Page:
A 1944 Spanish language version was produced in Mexico. Furthermore, the 2003 Jay-Z and Beyoncé Knowles song and music video, "Bonnie and Clyde '03" is based on the two bank robbers. The movie was nominated for the Academy Award for Best Actress (Greta Garbo). The movie inspired Milton Benjamin to write and publish a song called "I'll Love Like Robert Taylor, Be My Greta Garbo". The first film based on Bonnie and Clyde was made only three years after their deaths and titled You Only Live Once, starring Henry Fonda and Sylvia Sydney. It stars Greta Garbo, Robert Taylor and Lionel Barrymore. Dorothy Provine also starred in the 1958 movie The Bonnie Parker Story. It was adapted by Zoe Akins, Frances Marion and James Hilton, and directed by George Cukor. The next year Brigitte Bardot interpreted a Serge Gainsbourg song about them.

Arguably the most famous version was the 1936 Hollywood version. Bonnie and Clyde, which starred Warren Beatty and Faye Dunaway, was critically acclaimed and contributed significantly to the glamorous image of the criminal pair. It stars Yvonne Printemps and Pierre Fresnay. In 1967, Arthur Penn directed a romanticized film version of the tale. It was adapted by Abel Gance and directed by Gance and Fernand Rivers. (Ford received a similar letter around the same time from someone claiming to be John Dillinger and used both for car advertisements.) Bonnie's aforementioned poem, "The Story of Bonnie and Clyde," was published in several newspapers. The first sound version was made in French in 1934, called La Dame aux camélias. Clyde is alleged to have written a letter to the Ford Motor Company praising their "dandy car," signing it "Clyde Champion Barrow", though the handwriting has never been authenticated.

There are no known copies of this film extant. Bonnie and Clyde were among the first celebrity criminals of the modern era. It stars Norma Talmadge and Gilbert Roland. Clyde Barrow is buried in the Western Heights Cemetery and Bonnie Parker in the Crown Hill Memorial Park, both in Dallas, Texas. It was directed by Fred Niblo.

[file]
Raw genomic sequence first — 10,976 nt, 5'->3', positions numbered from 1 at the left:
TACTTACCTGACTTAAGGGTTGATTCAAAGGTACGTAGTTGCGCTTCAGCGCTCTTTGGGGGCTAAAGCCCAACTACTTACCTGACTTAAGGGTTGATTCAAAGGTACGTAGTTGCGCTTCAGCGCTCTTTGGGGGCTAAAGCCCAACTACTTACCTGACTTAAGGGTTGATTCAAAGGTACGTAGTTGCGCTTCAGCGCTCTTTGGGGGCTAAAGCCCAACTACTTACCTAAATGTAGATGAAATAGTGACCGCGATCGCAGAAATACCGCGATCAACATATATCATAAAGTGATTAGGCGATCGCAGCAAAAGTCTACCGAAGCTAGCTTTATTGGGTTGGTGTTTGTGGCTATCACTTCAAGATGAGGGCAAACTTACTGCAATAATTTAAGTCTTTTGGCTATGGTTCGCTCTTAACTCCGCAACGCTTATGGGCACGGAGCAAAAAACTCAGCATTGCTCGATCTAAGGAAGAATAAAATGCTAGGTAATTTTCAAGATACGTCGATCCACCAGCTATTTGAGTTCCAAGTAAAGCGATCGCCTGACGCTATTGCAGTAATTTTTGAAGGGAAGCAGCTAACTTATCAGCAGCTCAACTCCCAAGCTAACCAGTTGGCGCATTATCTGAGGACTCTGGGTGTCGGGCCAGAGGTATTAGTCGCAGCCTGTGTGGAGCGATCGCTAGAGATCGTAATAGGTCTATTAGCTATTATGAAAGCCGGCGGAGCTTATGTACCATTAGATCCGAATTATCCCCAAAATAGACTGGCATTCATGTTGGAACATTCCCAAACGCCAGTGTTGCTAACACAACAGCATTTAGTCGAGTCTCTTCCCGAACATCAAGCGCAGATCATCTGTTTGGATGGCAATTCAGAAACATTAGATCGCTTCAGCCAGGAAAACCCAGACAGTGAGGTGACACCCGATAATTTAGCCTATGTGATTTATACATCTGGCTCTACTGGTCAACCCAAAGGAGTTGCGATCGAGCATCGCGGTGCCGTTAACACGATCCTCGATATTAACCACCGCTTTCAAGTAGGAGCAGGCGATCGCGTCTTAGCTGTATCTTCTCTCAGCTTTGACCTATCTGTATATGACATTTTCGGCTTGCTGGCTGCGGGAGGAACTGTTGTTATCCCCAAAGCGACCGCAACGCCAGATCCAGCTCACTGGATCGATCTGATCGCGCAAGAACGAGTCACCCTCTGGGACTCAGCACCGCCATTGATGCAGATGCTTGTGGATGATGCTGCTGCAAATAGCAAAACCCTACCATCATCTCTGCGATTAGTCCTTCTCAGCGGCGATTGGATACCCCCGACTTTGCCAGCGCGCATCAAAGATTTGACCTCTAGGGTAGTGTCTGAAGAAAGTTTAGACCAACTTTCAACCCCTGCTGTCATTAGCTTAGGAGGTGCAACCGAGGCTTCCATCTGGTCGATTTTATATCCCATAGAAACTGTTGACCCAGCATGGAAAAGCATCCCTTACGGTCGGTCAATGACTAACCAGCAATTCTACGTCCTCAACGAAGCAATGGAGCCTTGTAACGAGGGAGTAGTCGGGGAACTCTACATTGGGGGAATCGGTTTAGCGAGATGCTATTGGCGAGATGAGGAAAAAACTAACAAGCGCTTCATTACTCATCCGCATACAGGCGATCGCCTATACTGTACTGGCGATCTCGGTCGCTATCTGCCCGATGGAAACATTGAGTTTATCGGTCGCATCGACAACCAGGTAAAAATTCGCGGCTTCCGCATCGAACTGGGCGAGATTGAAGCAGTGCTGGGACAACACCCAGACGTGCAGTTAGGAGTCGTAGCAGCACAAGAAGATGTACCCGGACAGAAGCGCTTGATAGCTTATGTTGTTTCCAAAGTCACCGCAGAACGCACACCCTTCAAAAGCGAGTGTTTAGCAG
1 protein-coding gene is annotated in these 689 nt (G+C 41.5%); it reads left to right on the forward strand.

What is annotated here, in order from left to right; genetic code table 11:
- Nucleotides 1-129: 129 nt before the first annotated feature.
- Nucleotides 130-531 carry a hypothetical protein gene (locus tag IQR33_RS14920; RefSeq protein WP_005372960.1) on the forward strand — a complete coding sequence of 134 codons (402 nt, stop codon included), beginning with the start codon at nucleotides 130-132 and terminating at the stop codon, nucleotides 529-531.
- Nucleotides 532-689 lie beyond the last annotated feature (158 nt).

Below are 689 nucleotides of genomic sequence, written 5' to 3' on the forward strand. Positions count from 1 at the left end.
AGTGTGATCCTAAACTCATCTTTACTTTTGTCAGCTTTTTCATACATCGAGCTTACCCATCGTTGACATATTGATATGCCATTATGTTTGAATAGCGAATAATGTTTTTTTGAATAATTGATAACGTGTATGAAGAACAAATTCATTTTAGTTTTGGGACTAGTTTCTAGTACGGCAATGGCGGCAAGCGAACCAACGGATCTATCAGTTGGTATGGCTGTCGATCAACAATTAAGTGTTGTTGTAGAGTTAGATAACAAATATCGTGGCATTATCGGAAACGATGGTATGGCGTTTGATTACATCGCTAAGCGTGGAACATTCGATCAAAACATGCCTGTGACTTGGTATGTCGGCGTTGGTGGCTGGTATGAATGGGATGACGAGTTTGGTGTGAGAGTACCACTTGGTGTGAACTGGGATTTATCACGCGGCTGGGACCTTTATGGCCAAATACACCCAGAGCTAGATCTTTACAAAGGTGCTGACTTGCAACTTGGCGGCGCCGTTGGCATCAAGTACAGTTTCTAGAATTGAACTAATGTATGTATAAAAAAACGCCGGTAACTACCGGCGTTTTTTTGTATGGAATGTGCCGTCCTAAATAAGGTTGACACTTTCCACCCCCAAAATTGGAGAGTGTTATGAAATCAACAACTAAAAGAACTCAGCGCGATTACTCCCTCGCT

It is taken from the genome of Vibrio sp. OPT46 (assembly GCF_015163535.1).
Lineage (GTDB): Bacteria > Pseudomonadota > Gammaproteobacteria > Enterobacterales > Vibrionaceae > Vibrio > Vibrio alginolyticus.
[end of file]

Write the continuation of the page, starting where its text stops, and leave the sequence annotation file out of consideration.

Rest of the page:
. A 1926 version was adapted by Fred De Gresac, George Marion Jr., Olga Printzlau and Chandler Sprague. With the growing outcry over the Bonnie and Clyde crime spree in which law enforcement had been thwarted repeatedly, even officials from outside Louisiana had been given a free hand toward the goal of ending it.

It stars Uno Henning and Tora Teje. Some of the posse, including Frank Hamer, took and kept for themselves stolen guns that were found in the death car, with the approval of Lee Simmons, "Special Escape Investigator for the Texas Prison System". A 1925 Swedish film called Damen med kameliorna was adapted and directed by Olof Molander. Oakley is reported to have been haunted for the rest of his life by his actions that day. It stars Alla Nazimova and Rudolph Valentino. The posse was led by former Texas Ranger captain Frank Hamer, who had never before seen Bonnie or Clyde. Controversy lingers over whether Bonnie Parker should have been killed, and whether the first shot, fired into Clyde Barrow's head by Prentis Oakley with a borrowed Remington Model 8, was too hasty. Smallwood. Bonnie and Clyde were ambushed and gunned down May 23, 1934, on a desolate road near their hide-out in Black Lake, Louisiana, by a posse of four Texas and two Louisiana officers (the Louisiana pair added solely for jurisdictional reasons, an aspect of pre-FBI America that Clyde had exploited to its fullest when selecting robbery and hideout locations).